Medical Record in Medical Malpractice
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Importance of the Medical Record in Medical Malpractice

Importance of the Medical Record in Medical Malpractice The medical record is the patient’s other self. Patient charts document the quality of patient care. Since memories fade, medical records constitute extremely important evidence in a lawsuit

 

 

Importance of the Medical Record in Medical Malpractice

 

The medical record is the patient’s other self. Patient charts document the quality of patient care. Since memories fade, medical records constitute extremely important evidence in a lawsuit.

  • The chart serves to trigger a health care provider’s memories of a particular case.
  • A patient’s lawyer uses the medical record to investigate the patient’s allegations and decide whether a complaint has merit.
  • The court usually rely on the chart as the authoritative account of what transpired. Which can be helped or harmed by what is or is not included in your patients’ medical records. Notes by non-physician health professionals are important; should be read with care.

 

Good charts are:

  • Comprehensive
  • Timely
  • Legible
  • Objective
  • Unaltered
  • Internally consistent

 

Good charts include (but are not limited to):

  • Medical evaluations of the patient
  • Consideration of appropriate diagnoses
  • Formulation of treatment plans
  • Evidence of diagnostic testing and their interpretation
  • Notification of test results to the primary physician
  • Documentation of informed consent to procedures and treatments that involve risks

 

Common Medical Record Mistakes:

  • Inadequate: They lack progress notes, consultation reports, justifications for continued hospital stays, reasons for undertaking or modifying treatment, data and judgments that lead to admission decisions, conspicuous notes about patient allergies (notes that known or suspected allergies were investigated), dates and times for all entries or records of telephone conversations (including prescriptions, refills, advice and follow-up plans). Records of phone conversations and telephone messages should be retained.
  • Unsigned or untimely: If transcribed reports are unsigned or uninitiated, uncorrected or obviously unread, juries may react negatively, reasoning that substandard charts reflect substandard care. If a report is delayed, and the patient outcome is unfavorable, that patient’s attorney will argue that the report was slanted to justify the physician’s judgments and actions. Late entries are accepted as long as they are labeled as late entries and the delay is justified by the circumstances. The note should not appear to be self-serving.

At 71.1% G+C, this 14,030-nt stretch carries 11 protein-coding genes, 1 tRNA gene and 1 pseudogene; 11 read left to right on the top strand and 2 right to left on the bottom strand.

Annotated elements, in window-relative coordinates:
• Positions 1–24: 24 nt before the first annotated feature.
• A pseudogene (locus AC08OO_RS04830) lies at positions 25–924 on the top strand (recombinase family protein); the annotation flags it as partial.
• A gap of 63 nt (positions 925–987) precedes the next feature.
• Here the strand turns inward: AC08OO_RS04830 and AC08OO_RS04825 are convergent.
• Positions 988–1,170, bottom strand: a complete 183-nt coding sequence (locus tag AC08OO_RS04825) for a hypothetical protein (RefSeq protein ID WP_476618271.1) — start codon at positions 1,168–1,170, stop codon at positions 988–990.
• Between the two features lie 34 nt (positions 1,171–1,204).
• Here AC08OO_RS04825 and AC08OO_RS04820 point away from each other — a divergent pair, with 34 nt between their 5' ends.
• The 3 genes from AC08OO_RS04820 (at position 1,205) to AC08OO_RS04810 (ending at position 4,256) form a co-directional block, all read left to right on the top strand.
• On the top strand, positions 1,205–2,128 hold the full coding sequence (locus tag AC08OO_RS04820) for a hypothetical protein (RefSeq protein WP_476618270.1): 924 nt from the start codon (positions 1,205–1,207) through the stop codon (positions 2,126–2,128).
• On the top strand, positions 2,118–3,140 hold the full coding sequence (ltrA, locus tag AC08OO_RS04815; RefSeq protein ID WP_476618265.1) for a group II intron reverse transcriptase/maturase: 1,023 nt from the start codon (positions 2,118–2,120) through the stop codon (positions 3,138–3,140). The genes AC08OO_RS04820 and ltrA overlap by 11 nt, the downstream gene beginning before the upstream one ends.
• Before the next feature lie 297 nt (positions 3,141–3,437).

• Illegible or haphazard: Unreadable records may adversely affect care, and they hinder attempts to demonstrate that a reasonable course of treatment was identified and followed. Juries may infer haphazard care from scribbled entries, unintelligible handwriting or non-standard abbreviations. Misplaced decimals and/or uncertain spellings of drugs with names similar to other drugs represent significant hazards.
  • Critical or subjective: The medical record is not the place to criticize colleagues or the institution, to place blame, or to suggest fault is with words like “inadvertently” or “accidentally”. Gratuitous comments or inappropriate patient characterizations should be avoided. Stick to the facts. If you record a patient’s or family member’s opinion of an incident, place their words in quotation marks and attribute the comment to them so it does not appear to be your opinion.
  • Altered or missing: Even innocent deletions, white-outs or obliterations are unaccepted and may be constructed by juries as a “cover up”. Correct errors by putting a single line through erroneous information, and write “error”, the date and your initials above that section.

 

It is worth noting that “chart wars” should not be conducted with colleagues who have differing opinions about the diagnostic or therapeutic aspects of care. Instead, speak with your colleagues, come to a mutually agreeable understanding, and let the chart reflect that understanding.

Retain adult records a minimum of 10 years from the last visit. Records of minors should be retained until the minor is 24 years old. Records of mentally disabled persons should be kept 10 years after their death or 3 years past the date they are judged no longer mentally disabled. Deceased patients’ records should be kept 10 years following death. X-rays should not be destroyed until 4 years from the date of the last visit. Any willful violation of the law regarding medical records, including their destruction, falsification or unauthorized release may result in civil or criminal liability to you.

 

Mohamed Mahmoud Al Marzooqi law firm

Attorney / Mohamed Al Marzooqi
Mohamed Al Marzooqi advocates & Consultancy
Lawyer in Abu Dhabi, Dubai – UAE

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